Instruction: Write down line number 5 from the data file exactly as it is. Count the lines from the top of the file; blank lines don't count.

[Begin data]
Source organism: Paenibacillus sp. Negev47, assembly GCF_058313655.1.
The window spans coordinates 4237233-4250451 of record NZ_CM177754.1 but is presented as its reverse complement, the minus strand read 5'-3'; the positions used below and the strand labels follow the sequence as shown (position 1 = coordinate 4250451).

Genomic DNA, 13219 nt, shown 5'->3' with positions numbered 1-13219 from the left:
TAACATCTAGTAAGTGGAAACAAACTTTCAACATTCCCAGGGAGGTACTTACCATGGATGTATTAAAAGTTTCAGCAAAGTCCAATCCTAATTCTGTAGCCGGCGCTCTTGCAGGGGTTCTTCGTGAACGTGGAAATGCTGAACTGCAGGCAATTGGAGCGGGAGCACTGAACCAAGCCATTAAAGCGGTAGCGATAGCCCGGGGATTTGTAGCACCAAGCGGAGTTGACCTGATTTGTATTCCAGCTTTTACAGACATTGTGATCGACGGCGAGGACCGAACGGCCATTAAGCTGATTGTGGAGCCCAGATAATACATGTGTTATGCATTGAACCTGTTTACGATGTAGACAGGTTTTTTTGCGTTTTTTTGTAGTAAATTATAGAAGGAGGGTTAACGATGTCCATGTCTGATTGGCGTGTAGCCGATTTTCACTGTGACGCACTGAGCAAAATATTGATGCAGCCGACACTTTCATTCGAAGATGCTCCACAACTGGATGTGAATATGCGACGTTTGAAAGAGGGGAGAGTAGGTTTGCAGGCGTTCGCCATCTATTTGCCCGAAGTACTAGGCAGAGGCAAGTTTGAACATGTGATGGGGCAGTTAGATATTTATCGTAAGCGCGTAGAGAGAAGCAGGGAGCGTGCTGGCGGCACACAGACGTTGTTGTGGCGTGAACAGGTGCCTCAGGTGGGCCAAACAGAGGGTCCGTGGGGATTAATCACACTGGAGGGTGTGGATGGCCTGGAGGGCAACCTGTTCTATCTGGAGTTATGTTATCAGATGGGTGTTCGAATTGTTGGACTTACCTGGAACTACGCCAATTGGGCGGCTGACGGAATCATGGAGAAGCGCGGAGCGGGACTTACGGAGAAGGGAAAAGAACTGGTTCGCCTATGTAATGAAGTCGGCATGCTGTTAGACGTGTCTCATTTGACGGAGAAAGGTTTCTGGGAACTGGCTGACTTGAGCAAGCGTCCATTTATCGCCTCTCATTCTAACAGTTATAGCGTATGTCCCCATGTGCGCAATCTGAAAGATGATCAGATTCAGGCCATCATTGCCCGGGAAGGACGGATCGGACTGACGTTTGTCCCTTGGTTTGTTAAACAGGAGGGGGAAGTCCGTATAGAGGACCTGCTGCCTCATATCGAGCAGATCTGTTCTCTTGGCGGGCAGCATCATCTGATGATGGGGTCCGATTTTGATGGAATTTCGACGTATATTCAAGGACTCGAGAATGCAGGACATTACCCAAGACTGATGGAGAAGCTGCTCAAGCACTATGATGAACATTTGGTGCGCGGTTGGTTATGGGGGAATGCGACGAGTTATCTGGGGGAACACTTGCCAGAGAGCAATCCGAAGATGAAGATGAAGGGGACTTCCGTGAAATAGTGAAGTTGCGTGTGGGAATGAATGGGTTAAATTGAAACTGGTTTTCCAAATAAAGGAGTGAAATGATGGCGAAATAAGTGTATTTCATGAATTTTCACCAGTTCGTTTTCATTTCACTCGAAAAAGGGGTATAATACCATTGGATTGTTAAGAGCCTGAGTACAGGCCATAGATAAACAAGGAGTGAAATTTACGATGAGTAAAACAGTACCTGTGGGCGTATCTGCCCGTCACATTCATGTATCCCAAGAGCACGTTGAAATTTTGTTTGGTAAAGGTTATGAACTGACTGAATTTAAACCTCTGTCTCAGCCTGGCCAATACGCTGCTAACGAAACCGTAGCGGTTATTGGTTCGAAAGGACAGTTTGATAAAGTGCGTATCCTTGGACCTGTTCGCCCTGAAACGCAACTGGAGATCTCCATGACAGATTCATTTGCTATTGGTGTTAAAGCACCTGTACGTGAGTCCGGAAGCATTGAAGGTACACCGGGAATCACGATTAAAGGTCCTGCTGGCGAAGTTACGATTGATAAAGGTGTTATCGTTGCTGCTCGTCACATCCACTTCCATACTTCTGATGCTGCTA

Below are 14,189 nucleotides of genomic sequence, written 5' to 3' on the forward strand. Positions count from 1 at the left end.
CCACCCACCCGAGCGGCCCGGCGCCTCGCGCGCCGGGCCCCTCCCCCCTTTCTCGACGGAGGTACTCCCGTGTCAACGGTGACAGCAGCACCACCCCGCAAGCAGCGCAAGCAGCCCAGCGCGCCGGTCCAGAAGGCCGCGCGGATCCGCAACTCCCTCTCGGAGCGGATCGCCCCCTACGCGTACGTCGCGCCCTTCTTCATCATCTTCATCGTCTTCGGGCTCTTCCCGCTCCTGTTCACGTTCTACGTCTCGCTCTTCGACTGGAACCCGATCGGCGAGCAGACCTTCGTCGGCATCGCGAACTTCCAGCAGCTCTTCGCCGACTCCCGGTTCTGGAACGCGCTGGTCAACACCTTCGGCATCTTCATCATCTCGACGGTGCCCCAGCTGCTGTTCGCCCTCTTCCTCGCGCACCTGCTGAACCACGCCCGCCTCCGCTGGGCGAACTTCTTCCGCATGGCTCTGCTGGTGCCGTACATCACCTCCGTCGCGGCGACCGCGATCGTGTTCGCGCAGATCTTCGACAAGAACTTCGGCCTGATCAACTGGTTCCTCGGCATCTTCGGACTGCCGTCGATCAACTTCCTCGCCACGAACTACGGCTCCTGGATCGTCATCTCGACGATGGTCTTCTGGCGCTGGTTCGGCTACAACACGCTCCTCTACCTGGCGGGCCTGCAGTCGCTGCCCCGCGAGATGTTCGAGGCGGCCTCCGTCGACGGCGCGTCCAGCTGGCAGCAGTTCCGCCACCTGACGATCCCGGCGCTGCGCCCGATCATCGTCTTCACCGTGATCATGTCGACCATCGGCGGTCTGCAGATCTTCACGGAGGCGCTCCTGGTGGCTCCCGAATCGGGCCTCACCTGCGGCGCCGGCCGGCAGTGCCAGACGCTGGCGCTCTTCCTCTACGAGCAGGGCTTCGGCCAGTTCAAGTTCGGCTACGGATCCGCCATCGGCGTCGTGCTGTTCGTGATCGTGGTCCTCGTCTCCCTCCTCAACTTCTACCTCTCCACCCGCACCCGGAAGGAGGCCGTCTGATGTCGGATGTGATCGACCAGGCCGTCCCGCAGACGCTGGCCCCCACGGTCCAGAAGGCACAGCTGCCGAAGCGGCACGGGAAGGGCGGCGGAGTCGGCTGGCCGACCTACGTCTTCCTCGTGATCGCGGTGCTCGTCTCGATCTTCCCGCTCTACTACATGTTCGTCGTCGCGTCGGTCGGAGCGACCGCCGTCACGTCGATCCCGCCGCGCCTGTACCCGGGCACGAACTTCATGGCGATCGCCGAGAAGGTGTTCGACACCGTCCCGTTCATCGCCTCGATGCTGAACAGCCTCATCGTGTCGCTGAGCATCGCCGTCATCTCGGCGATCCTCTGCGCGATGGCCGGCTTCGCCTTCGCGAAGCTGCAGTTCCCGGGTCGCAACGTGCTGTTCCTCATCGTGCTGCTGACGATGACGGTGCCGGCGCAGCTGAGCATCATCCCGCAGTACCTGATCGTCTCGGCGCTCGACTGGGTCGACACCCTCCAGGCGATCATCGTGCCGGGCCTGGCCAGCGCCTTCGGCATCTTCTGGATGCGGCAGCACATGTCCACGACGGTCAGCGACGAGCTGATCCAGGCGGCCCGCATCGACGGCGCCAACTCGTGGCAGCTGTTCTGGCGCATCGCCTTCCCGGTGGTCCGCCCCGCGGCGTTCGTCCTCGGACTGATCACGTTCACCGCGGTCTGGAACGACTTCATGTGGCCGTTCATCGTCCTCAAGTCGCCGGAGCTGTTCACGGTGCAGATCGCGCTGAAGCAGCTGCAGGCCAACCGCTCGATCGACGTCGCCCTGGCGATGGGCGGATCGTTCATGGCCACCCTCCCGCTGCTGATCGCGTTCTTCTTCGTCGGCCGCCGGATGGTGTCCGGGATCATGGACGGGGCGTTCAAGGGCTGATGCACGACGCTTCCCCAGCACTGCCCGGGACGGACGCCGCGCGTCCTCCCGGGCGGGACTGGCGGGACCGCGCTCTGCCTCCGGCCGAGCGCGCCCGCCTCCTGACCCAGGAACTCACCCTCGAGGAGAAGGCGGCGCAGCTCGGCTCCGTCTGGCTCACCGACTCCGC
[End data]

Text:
Below are 14,189 nucleotides of genomic sequence, written 5' to 3' on the forward strand. Positions count from 1 at the left end.